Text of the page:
Peppermint (2018) Review




In the category of the action film genre, there exist a certain style of cinematic narrative that has been proven to work…. the story of revenge. While this storyline premise / plot device has always been around and has done multiple other genres (drama, thriller, comedy, fantasy, etc.), it’s been a somewhat fan-favorite (i.e. bread and butter) of the action movie genre, spinning a tale of action, shootouts, brawls, and (sometimes) a sort of “one-man” wrecking crew as the story’s main protagonist character, who’s fighting for loss and trying to “payback” an individual / group that took something (or someone) way for him. Movies like 2004’s Man on Fire, 2009’s Crime, 2009’s Taken, 2014’s John Wick, and 2018’s Death Wish are prime examples of this narrative arc of revenge, while other films like have weave in other filmmaking elements / genres into the mix with films like 1994’s The Crow, 1997’s Spawn, and 2006’s V for Vendetta. Now, STX films (and Lakeshore Entertainment) and director Pierre Morel present the latest iteration of vigilante / revenge action storyline with the film Peppermint. Does this movie find its entertainment action in amongst its revenge story or does it flounder underneath its own bland vigilante tale? Read more

Crazy Rich Asians (2018) Review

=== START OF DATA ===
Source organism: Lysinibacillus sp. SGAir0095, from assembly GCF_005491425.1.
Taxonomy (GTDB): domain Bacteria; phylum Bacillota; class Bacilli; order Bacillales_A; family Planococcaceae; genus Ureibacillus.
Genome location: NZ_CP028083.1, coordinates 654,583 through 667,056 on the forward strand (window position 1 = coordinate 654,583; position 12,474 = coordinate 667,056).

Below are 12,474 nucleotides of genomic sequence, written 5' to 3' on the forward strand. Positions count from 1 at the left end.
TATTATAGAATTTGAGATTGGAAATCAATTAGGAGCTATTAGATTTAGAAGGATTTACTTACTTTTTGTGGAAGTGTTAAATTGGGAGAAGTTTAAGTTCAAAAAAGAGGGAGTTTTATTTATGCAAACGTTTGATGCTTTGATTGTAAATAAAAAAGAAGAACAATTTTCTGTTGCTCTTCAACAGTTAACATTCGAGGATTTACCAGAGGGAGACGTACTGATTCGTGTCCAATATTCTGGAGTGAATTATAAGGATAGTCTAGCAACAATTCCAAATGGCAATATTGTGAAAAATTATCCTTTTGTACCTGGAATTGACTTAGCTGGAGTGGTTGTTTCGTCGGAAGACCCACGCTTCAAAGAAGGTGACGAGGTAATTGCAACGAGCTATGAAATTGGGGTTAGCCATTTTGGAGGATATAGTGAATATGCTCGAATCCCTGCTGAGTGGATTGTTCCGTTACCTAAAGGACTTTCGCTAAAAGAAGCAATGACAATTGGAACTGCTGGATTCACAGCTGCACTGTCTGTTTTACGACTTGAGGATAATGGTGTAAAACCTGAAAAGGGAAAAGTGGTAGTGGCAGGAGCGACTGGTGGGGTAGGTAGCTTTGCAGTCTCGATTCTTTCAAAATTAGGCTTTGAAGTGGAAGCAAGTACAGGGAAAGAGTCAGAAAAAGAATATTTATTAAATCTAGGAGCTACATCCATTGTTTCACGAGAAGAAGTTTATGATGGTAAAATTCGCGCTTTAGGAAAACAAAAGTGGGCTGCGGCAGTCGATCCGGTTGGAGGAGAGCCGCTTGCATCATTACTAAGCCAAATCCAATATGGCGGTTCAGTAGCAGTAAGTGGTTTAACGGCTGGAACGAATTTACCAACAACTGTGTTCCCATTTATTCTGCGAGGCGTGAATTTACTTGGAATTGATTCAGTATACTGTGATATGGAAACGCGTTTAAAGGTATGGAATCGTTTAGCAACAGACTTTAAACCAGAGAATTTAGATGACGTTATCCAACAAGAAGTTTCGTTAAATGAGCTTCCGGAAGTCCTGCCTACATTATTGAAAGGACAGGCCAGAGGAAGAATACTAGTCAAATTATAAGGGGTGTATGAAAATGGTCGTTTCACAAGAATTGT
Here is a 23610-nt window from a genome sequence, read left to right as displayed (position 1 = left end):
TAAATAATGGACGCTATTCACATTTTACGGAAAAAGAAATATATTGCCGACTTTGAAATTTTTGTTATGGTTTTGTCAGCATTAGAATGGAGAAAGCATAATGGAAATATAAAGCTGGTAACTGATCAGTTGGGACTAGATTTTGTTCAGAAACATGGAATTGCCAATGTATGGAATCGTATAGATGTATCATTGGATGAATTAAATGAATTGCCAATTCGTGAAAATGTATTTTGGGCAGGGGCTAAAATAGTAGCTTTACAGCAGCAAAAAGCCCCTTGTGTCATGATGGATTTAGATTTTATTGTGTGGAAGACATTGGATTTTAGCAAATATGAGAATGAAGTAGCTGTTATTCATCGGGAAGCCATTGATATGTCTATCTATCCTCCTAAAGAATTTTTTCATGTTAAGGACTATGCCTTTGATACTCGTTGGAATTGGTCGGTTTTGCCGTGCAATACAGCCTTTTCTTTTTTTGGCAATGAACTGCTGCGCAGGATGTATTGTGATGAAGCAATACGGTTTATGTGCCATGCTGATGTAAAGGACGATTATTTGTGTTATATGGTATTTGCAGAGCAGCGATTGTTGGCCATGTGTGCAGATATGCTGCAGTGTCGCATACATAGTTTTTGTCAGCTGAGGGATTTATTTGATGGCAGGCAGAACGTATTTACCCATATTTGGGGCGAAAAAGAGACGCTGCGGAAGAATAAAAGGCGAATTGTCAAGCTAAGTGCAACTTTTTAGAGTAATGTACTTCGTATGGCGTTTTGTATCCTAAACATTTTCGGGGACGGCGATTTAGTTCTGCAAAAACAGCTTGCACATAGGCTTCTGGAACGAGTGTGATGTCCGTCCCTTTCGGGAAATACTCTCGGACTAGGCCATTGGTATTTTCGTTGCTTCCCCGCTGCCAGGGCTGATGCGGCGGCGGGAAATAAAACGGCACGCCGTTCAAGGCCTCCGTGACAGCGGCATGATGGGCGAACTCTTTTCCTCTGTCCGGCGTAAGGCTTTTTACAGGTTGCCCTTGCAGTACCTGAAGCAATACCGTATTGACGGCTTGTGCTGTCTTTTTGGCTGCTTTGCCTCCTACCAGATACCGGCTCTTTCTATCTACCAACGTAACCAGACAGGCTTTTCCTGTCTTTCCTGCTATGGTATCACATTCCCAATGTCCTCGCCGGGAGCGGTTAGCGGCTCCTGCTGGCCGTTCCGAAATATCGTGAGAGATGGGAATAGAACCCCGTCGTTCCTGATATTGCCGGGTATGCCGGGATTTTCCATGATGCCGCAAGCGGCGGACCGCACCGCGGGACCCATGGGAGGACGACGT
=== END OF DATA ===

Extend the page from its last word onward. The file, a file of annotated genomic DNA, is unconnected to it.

With Hollywood studios investing money in big-budgeted tentpole features or in smaller scale artistic films (ones that are worthy of Oscar / award nominations), the subgenre of romantic comedies is left somewhere in the middle of those two extreme juggernaut film genres. Naturally, romantic comedies movies, which are both a subgenre to both the romance and comedy movie genres, have been around for quite some time; featuring a motion pictures with light-hearted, humorous, and dramatic stories that are usually centered around romantic nuances (i.e. such as “true love” and are able to tackle problematic obstacles (be it family, friends, or some unseen challenge). Additionally, like many films from other genres, romantic comedies can range from a wild array of styles; pulling from other movie genres in order to try to appeal to a “wider” audience. Some classic romantic comedy film endeavors include 1940’s The Philadelphia Story, 1953’s Roman Holiday, 1961’s Breakfast at Tiffany’s, 1987’s The Princess Bride, 1989’s When Harry Met Sally, 2007’s Waitress, and 2017’s Big Sick. Now, Warner Bros. Pictures and director Jon M. Chu present the latest romantic comedy from Hollywood in the movie Crazy Rich Asians; based off author Kevin Kwan’s 2013 novel of the same name. Is this Asian-themed rom-com worth a glance or is it just another “run-of-the-mill” and otherwise bland endeavor from Hollywood? Read more